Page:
Christmas in Korea isn't celebrated as much as it is in the west, but department stores like Lotte tend to decorate for commercial reasons. Here is a christmas tree on top of the Seomyeon world globe with the back-to-front Australia on it.
Here is a tree, with some sky, on a cold Busan morning. I now own a pair of gloves and a scarf, items I only wore for fun when I was a young boy back in Australia.
Our company also put on an end of year show at Dalmaji hill, which is a scenic part of Haeundae, overlooking the beach. This is kind of what the view looked like, but further away.
There were around 70 or so staff members, with an alcohol supply and a Korean band. Fairly good, except the food took way too long to come out. The last person at our table got their food when the rest of us had finished over an hour prior.
Here's me with some of our school staff. We're a pretty cool mob and everyone gets along well. That guy who looks slightly flushed and possibly inebriated is John, our new teacher from Canada. He just bought an X-box 360. Mmm.
And after we had consumed the necessary beverage quotas, some reached karaoke flashpoint and began to sing. I believe this particular song was 'It's raining men.'
On Christmas eve we ate bossam at a restaurant in Haeundae. These photos are of me, talking about various topics while waiting for the bossam to arrive. They were taken by an anonymous photographer, who I'm sure was listening intently.
And this is bossam. It's a combination of steamed pork and vegetable dishes that you wrap up in cabbage leaves and dip in chilli sauce. Quite delicious and easy to eat.
On christmas day I invited the teachers over to my little flat for a dinner party. Jef made pumpkin stew, Elissa made salad and I made curry. We drank and played games and it turned out to be a really good night.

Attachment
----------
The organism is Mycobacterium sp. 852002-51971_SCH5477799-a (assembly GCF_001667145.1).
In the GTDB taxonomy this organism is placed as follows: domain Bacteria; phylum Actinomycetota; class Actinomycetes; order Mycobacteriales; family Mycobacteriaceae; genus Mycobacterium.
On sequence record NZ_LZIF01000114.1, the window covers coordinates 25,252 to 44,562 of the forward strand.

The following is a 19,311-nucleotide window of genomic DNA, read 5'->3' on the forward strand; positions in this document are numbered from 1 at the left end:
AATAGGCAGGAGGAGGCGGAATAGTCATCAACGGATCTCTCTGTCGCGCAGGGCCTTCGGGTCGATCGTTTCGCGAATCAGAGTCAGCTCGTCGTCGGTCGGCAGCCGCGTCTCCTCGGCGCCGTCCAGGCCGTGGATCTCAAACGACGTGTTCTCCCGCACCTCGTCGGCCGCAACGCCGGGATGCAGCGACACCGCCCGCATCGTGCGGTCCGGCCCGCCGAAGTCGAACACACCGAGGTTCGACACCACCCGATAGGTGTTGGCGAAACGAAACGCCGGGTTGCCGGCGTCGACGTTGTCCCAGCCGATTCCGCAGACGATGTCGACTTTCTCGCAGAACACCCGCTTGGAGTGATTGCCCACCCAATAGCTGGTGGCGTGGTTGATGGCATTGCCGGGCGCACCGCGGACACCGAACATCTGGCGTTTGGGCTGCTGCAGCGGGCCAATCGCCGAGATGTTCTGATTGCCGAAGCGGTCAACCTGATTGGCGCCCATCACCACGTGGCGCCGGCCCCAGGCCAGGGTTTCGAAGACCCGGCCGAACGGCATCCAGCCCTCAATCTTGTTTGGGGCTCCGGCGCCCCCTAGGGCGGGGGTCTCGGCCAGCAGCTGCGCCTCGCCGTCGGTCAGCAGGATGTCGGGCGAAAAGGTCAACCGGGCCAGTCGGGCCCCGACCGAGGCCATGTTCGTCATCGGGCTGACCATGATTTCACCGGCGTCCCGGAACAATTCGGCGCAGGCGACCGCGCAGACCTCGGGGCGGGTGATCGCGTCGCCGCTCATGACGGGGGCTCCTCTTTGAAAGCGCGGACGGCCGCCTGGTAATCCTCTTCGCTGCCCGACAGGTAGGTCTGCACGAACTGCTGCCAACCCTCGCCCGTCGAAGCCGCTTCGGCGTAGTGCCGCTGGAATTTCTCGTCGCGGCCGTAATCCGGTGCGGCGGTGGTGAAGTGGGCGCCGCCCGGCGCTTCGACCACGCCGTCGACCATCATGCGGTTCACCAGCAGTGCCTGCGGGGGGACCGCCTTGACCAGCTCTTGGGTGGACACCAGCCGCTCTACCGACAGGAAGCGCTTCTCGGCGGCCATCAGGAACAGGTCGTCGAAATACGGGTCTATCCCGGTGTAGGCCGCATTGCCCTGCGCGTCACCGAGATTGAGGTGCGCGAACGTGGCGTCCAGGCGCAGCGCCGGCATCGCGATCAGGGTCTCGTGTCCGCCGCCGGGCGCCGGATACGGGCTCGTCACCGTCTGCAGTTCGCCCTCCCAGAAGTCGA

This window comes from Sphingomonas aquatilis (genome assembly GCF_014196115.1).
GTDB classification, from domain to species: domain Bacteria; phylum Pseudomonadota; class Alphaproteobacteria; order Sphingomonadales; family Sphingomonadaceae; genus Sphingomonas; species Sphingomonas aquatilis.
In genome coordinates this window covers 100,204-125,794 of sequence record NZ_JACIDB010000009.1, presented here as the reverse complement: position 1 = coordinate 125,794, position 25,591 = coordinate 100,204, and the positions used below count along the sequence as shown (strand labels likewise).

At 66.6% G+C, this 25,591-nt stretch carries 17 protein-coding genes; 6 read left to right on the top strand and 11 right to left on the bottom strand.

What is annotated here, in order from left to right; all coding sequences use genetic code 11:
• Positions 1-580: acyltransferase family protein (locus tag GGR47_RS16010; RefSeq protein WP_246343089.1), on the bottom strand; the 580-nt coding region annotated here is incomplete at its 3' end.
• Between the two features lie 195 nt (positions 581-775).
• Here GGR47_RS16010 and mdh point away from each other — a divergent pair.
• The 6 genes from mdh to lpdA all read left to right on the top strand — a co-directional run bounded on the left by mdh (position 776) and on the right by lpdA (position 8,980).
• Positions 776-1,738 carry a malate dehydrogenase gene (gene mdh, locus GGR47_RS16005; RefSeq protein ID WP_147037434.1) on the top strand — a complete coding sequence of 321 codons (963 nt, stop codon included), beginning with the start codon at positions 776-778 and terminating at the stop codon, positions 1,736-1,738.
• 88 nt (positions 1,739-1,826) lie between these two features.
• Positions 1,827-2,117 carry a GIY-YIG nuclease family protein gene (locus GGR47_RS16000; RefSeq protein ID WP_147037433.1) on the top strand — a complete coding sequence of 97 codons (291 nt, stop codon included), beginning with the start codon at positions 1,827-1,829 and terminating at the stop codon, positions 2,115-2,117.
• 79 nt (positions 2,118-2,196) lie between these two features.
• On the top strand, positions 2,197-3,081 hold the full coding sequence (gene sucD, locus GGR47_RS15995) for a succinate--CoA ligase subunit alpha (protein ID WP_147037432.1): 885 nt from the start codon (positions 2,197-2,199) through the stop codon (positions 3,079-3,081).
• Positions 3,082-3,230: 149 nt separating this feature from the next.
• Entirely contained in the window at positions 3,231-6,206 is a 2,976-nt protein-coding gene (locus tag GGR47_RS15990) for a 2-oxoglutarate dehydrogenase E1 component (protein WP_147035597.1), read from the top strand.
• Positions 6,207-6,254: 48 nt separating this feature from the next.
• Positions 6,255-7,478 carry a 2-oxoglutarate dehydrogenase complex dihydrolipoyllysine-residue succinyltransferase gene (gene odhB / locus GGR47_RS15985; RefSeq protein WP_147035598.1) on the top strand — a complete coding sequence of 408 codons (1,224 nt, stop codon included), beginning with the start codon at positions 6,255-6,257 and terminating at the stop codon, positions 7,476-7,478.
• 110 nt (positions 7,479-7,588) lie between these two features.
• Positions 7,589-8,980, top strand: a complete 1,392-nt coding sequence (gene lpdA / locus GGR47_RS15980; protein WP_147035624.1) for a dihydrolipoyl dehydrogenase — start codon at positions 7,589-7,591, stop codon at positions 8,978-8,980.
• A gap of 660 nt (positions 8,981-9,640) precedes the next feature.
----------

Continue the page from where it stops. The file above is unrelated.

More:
Here's a special christmas greeting from Jef and Amanda to the Lee's Korea Blog readers.
And then, before we knew it, it was New Year's eve already. We had a buffet dinner at the beach and then went for a walk. There were a lot of people out and about.
There were some drumming performances and people selling food. It had a carnival atmosphere to it. As the final hours of 2006 dwindled, more and more people arrived at the beach.
Someone had built this candlelit buddah sculpture out of sand which was rather pretty. There were also some vendors selling special helium balloons, that carried candles and wishes scrawled on paper, off into the night sky.
At the stroke of midnight, fireworks lit up and everyone cheered. Pretty much your average New Year's, except with a tonne of Koreans on a beach sharing it with you.
So that was my festive season. Quite enjoyable really, but I can't believe it's 2007 already.
Anyway, here is one of the many trucks that patrol the narrow streets of Korea during the day. They sell a variety of produce, mainly vegetables, and they drive along at a snails pace. Kind of similar to the ice-cream trucks back home. A loud speaker recording calls out the prices of each particular item in a dreary voice. It's woken me up on many a hungover morning.
Well that's all for me again. Hopefully this year will be as interesting as the last. Cyas!